T/E Teachers Union Weighs in on Fact Finder’s Report

Last night I received the following press release from Laura Whittaker, president of teacher union Tredyffrin Easttown Education Association (TEEA).

TEEA Votes to Accept Fact Finder’s Report, Asks for Community Support 

On Monday, August 6, the members of TEEA met to discuss and vote on the Fact Finder’s report. Acting as an independent third party, Fact Finder Mr. Timothy Brown carefully examined all of the issues in dispute as well as the District’s finances and revenue potential. By law, TEEA members were required to accept or reject the report in its entirety, and the membership voted to accept the report.

Under the provisions of the Fact Finder’s report, professional employees would be frozen at the current salary for a year and a half.  Association members also agreed to a choice between two less expensive health care plans as well as increases in premium sharing and prescription costs. The report linked no demotions of professional staff with a reduction in tuition reimbursement during the second year of the agreement, a provision that built upon the previously established Memorandum of Understanding which reduced tuition reimbursement in exchange for no demotions during the first year of the contract. Furthermore, the Fact Finder acknowledged the District’s desire for cost savings by allowing the District, in the second year of the contract, to furlough teachers for up to two full days with a corresponding salary reduction, a provision currently non-existent in any teacher contract in the state of Pennsylvania. TEEA estimates that the furlough days alone would cost TEEA members approximately $500,000 in lost wages.

“We are disappointed by the School Board’s choice to reject the report and stated efforts that they would like to continue bargaining,” TEEA President Laura Whittaker said. “By voting to accept the report, TEEA members have acknowledged the need for shared sacrifice. We believe that the report offers a fair and reasonable contract settlement. We urge members of the public to read the full Fact Finder’s report that is available on our website and ask the community to support acceptance of the Fact Finder’s report in order to reach a contract settlement so that we can all focus on the education of the children of the Tredyffrin-Easttown School District.”  The School Board will take their second vote on the Fact Finder’s report on Monday, August 20 at 8 pm at the Tredyffrin-Easttown Administrative Offices at 940 West Valley Road, Suite 1700 in Wayne.

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  1. How interesting that 2 days of the staff teaching costs $500,000. Oh–those are not teaching days. So two non-student contact days, where the district is not going to require them to teach…not working those days would COST the teachers $500,000. Kind of makes you wonder just how valuable the whole notion of paying professionals by the hour is….so how much do their “personal days” cost taxpayers…means that each sick day in this contract costs $250,000. Can we add those dollars to the cost of the contract? THEN will they understand just how padded this whole contract is? I don’t have an issue with what they make–just what they COST…and how little they count those costs in their own view of their compensation.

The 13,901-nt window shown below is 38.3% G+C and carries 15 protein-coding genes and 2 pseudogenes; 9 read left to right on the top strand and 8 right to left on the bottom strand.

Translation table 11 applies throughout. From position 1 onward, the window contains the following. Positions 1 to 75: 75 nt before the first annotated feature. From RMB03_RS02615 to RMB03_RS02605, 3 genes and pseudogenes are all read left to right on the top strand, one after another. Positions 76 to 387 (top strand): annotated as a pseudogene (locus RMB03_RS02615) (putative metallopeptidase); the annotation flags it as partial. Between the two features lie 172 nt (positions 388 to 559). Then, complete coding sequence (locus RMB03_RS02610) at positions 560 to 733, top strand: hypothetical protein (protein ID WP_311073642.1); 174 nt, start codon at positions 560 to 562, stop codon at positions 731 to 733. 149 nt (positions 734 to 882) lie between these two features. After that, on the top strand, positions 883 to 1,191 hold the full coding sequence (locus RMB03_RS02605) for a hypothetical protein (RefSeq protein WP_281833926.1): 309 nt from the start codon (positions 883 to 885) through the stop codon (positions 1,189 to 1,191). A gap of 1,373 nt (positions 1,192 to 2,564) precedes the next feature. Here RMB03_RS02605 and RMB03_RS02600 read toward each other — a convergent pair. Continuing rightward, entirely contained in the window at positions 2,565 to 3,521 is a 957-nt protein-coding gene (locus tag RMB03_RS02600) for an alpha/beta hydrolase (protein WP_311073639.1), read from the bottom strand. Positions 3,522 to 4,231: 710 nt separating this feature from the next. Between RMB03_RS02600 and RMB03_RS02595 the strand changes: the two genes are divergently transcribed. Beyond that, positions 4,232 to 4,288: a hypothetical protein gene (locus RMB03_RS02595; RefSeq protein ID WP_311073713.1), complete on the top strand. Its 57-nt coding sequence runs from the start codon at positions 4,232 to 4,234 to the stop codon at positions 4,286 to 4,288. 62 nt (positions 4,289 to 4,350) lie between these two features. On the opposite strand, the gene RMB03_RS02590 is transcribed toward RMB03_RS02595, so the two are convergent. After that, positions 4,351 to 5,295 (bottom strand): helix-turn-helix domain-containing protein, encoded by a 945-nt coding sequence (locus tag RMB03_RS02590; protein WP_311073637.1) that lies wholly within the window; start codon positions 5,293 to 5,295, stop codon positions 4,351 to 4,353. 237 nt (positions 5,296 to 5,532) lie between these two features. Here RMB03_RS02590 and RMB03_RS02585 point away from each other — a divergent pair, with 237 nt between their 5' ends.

1. And of course, we know that Fact Finder has rendered the furlough idea worth less than the paper it’s written on. The days can only be implemented in half day amounts, and only one per pay period. So if it can be used at all, it would have to impact students rather than be taken on the non-instructional days at the end of the school year. Kids first. Way to go.

      It’s instructive to play with the numbers a little. First a sanity check on the $500,000 number: average teacher wage compensation $85,000 times number of teachers ~450 = aggregate teacher wage compensation $38.25 million, divided by 191 instructional days = aggregate teacher wage compensation per day $200,262. Not far away from the TEEA number of $250,000. Note that all benefits, PSERS entitlement, etc. would continue unabated.

      Continuing: average teacher wage compensation $85,000 divided by 191 school days = average teacher wage compensation per day of $445, divided by say 8 hours a day = average teacher wage compensation per hour of $55.63. Again, before healthcare benefits, sick days, personal days, PSERS, etc. (and also before the individual contributions for some of those).

  2. The TEEA urges, “members of the public to read the full Fact Finder’s report that is available on our website and ask the community to support acceptance of the Fact Finder’s report in order to reach a contract settlement so that we can all focus on the education of the children of the Tredyffrin-Easttown School District.”
    .
    Unfortunately, parents with school age children – the ones that will show up at the Board meeting supporting a settlement on any terms – don’t understand the fallout from accepting the FF’s recommended settlement. The budget must be balanced and the Board has only two “levers” to achieve balance – raise taxes or cut employees. Increasing taxes to the maximum won’t balance the budget; employee cuts will be needed. In the immediate term labor peace is achieved. In the long term teachers are furloughed, programs are eliminated and class sizes rise.

    1. Keith,
      If my mind is clear I seem to remember that Pattye asked you awhile back to comment on what happened in Unionville during their contract negotiations as you are a resident of Unionville and a member of the School Board. Your factual comments were welcomed and provided a basis of comparison and we thank you. However I find it some what disturbing when a School Board member from a foreign district starts to make editorial comments, personal recommendations etc. on matters that do not impact you in any way.